Project description:Photosynthesis is a key reaction that ultimately generates the carbohydrates needed to form woody tissues in trees. However, the genetic regulatory network of protein-encoding genes (PEGs) and regulatory noncoding RNAs (ncRNAs), including microRNAs (miRNAs) and long noncoding RNAs (lncRNAs), underlying the photosynthetic pathway is unknown. Here, we integrated data from coexpression analysis, association studies (additive, dominance and epistasis), and expression quantitative trait nucleotide (eQTN) mapping to dissect the causal variants and genetic interaction network underlying photosynthesis in Populus. We initially used 30 PEGs, 6 miRNAs and 12 lncRNAs to construct a coexpression network based on the tissue-specific gene expression profiles of 15 Populus samples. Then, we performed association studies using a natural population of 435 unrelated Populus tomentosa individuals, and identified 72 significant associations (P ? 0.001, q ? 0.05) with diverse additive and dominance patterns underlying photosynthesis-related traits. Analysis of epistasis and eQTNs revealed that the complex genetic interactions in the coexpression network contribute to phenotypes at various levels. Finally, we demonstrated that heterologously expressing the most highly linked gene (PtoPsbX1) in this network significantly improved photosynthesis in Arabidopsis thaliana, pointing to the functional role of PtoPsbX1 in the photosynthetic pathway. This study provides an integrated strategy for dissecting a complex genetic interaction network, which should accelerate marker-assisted breeding efforts to genetically improve woody plants.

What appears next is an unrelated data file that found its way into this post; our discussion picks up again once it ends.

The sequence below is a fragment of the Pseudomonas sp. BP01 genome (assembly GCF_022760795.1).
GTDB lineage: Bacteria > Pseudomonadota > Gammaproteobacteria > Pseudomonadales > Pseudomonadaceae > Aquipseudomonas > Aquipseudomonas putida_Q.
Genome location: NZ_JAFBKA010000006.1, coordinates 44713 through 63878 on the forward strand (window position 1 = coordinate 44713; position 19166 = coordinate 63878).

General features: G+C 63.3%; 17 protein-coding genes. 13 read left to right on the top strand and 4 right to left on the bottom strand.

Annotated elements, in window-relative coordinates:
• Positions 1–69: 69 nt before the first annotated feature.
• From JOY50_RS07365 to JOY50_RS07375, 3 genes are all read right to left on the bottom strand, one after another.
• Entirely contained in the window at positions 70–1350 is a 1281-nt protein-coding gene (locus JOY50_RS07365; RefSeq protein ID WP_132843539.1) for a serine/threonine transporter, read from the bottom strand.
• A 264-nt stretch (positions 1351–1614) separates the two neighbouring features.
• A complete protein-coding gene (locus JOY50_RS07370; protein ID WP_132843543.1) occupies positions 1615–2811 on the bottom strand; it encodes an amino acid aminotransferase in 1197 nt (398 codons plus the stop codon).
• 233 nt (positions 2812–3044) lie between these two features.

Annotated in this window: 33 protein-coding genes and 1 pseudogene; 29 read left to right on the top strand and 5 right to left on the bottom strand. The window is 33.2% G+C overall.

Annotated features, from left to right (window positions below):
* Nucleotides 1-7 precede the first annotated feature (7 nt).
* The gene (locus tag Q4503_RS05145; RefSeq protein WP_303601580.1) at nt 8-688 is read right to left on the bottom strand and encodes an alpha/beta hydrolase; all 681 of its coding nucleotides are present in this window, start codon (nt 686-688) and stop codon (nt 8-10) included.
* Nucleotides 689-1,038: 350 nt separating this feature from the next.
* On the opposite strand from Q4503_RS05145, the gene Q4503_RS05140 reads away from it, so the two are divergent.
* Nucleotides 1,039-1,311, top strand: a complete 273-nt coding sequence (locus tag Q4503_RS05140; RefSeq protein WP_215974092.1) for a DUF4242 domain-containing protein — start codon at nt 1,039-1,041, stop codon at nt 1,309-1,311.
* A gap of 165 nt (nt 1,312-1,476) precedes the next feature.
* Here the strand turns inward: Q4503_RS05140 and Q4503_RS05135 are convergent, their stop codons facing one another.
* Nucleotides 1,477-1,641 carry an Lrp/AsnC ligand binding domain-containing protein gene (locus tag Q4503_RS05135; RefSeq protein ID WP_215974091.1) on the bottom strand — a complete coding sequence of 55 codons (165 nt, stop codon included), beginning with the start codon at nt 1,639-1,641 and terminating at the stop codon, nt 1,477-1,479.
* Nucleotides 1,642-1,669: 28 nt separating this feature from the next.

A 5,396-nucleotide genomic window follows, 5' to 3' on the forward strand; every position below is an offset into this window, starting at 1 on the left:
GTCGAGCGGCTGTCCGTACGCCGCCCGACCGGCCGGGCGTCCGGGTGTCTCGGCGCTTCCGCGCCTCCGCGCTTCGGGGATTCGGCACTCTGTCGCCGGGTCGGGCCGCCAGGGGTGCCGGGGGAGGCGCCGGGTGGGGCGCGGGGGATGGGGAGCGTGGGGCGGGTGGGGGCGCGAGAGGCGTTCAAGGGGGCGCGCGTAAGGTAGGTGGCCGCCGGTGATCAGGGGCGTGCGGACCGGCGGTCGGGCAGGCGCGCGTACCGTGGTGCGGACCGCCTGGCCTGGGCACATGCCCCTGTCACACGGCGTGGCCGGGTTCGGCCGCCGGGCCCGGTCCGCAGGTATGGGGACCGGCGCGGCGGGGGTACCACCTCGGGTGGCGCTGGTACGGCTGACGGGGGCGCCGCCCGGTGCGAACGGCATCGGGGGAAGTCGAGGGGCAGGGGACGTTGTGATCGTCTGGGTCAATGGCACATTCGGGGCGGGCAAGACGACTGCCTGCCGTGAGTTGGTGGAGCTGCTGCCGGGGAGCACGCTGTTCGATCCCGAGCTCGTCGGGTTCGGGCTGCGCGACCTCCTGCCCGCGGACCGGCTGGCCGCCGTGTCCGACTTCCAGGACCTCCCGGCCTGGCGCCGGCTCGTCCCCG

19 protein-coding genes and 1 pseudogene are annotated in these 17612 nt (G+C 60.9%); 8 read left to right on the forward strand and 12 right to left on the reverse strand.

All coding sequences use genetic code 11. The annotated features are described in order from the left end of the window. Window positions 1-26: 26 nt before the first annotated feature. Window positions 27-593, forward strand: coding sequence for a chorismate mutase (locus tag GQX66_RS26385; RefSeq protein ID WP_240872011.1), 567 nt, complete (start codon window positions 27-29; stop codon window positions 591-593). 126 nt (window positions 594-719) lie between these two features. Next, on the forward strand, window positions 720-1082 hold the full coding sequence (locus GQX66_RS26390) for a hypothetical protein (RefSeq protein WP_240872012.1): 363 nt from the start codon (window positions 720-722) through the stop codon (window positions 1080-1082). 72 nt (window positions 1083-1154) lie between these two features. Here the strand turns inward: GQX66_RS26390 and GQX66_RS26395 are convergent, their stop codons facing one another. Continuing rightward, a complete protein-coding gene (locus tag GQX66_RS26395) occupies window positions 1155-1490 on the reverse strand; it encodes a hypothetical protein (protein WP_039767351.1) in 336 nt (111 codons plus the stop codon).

Project description:Salt stress impedes plant growth and development, and leads to yield loss. Recently, a halophyte species Mesembryanthemum crystallinum has become a model to study plant photosynthetic responses to salt stress. It has an adaptive mechanism of shifting from C3 photosynthesis to crassulacean acid metabolism (CAM) photosynthesis under stresses, which greatly enhances water usage efficiency and stress tolerance. In this study, we focused on investigating the morphological and physiological changes [e.g., leaf area, stomatal movement behavior, gas exchange, leaf succulence, and relative water content (RWC)] of M. crystallinum during the C3 to CAM photosynthetic transition under salt stress. Our results showed that in M. crystallinum seedlings, CAM photosynthesis was initiated after 6 days of salt treatment, the transition takes place within a 3-day period, and plants became mostly CAM in 2 weeks. This result defined the transition period of a facultative CAM plant, laid a foundation for future studies on identifying the molecular switches responsible for the transition from C3 to CAM, and contributed to the ultimate goal of engineering CAM characteristics into C3 crops.
Project description:Phalaenopsis is one of the most important potted plants in the ornamental market of the world. Previous reports implied that crassulacean acid metabolism (CAM) orchids at their young seedling stages might perform C3 or weak CAM photosynthetic pathways, but the detailed molecular evidence is still lacking. In this study, we used a key species in white Phalaenopsis breeding line, Phalaenopsis aphrodite subsp. formosana, to study the ontogenetical changes of CAM performance in Phalaenopsis. Based on the investigations of rhythms of day/night CO2 exchange, malate contents and phosphoenolpyruvate carboxylase (PEPC) activities, it is suggested that a progressive shift from C3 to CAM occurred as the protocorms differentiated the first leaf. To understand the role of phosphoenolpyruvate carboxylase kinase (PEPC kinase) in relation to its target PEPC in CAM performance in Phalaenopsis, the expression profiles of the genes encoding PEPC (PPC) and PEPC kinase (PPCK) were measured in different developmental stages. In Phalaenopsis, two PPC isogenes were constitutively expressed over a 24-h cycle similar to the housekeeping genes in all stages, whereas the significant day/night difference in PaPPCK expression corresponds to the day/night fluctuations in PEPC activity and malate level. These results suggest that the PaPPCK gene product is most likely involved in regulation of CAM performance in different developmental stages of Phalaenopsis seedlings.